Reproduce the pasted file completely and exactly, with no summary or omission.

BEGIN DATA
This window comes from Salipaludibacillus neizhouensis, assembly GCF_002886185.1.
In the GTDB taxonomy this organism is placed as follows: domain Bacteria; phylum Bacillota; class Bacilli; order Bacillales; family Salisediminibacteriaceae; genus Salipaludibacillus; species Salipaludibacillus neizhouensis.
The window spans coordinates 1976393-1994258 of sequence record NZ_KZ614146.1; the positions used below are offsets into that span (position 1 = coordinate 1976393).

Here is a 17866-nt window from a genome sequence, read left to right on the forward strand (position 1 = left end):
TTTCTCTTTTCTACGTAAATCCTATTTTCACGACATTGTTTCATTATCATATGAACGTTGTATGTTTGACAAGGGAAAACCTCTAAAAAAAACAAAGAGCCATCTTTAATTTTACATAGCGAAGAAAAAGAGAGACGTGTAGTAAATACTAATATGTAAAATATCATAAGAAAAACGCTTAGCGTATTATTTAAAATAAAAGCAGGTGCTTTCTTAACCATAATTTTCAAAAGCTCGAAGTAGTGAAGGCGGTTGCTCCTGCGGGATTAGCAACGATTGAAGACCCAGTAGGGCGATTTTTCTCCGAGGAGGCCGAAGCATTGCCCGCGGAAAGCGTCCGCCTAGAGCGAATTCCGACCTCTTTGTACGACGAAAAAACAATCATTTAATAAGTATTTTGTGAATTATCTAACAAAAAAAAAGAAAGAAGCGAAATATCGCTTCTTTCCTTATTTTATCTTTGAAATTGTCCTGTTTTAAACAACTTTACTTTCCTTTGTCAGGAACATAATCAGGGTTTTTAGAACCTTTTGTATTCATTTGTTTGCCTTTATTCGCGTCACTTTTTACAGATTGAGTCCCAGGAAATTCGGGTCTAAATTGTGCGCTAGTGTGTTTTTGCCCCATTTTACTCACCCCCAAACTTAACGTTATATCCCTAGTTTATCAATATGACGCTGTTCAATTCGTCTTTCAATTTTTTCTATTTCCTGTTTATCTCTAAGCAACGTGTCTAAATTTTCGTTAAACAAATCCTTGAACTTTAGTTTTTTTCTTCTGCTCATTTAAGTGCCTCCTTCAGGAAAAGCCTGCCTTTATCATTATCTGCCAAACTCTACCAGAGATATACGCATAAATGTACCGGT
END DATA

This window comes from Salipaludibacillus neizhouensis, assembly GCF_002886185.1.
In the GTDB taxonomy this organism is placed as follows: domain Bacteria; phylum Bacillota; class Bacilli; order Bacillales; family Salisediminibacteriaceae; genus Salipaludibacillus; species Salipaludibacillus neizhouensis.
The window spans coordinates 1976393-1994258 of sequence record NZ_KZ614146.1; the positions used below are offsets into that span (position 1 = coordinate 1976393).

Here is a 17866-nt window from a genome sequence, read left to right on the forward strand (position 1 = left end):
TTTCTCTTTTCTACGTAAATCCTATTTTCACGACATTGTTTCATTATCATATGAACGTTGTATGTTTGACAAGGGAAAACCTCTAAAAAAAACAAAGAGCCATCTTTAATTTTACATAGCGAAGAAAAAGAGAGACGTGTAGTAAATACTAATATGTAAAATATCATAAGAAAAACGCTTAGCGTATTATTTAAAATAAAAGCAGGTGCTTTCTTAACCATAATTTTCAAAAGCTCGAAGTAGTGAAGGCGGTTGCTCCTGCGGGATTAGCAACGATTGAAGACCCAGTAGGGCGATTTTTCTCCGAGGAGGCCGAAGCATTGCCCGCGGAAAGCGTCCGCCTAGAGCGAATTCCGACCTCTTTGTACGACGAAAAAACAATCATTTAATAAGTATTTTGTGAATTATCTAACAAAAAAAAAGAAAGAAGCGAAATATCGCTTCTTTCCTTATTTTATCTTTGAAATTGTCCTGTTTTAAACAACTTTACTTTCCTTTGTCAGGAACATAATCAGGGTTTTTAGAACCTTTTGTATTCATTTGTTTGCCTTTATTCGCGTCACTTTTTACAGATTGAGTCCCAGGAAATTCGGGTCTAAATTGTGCGCTAGTGTGTTTTTGCCCCATTTTACTCACCCCCAAACTTAACGTTATATCCCTAGTTTATCAATATGACGCTGTTCAATTCGTCTTTCAATTTTTTCTATTTCCTGTTTATCTCTAAGCAACGTGTCTAAATTTTCGTTAAACAAATCCTTGAACTTTAGTTTTTTTCTTCTGCTCATTTAAGTGCCTCCTTCAGGAAAAGCCTGCCTTTATCATTATCTGCCAAACTCTACCAGAGATATACGCATAAATGTACCGGT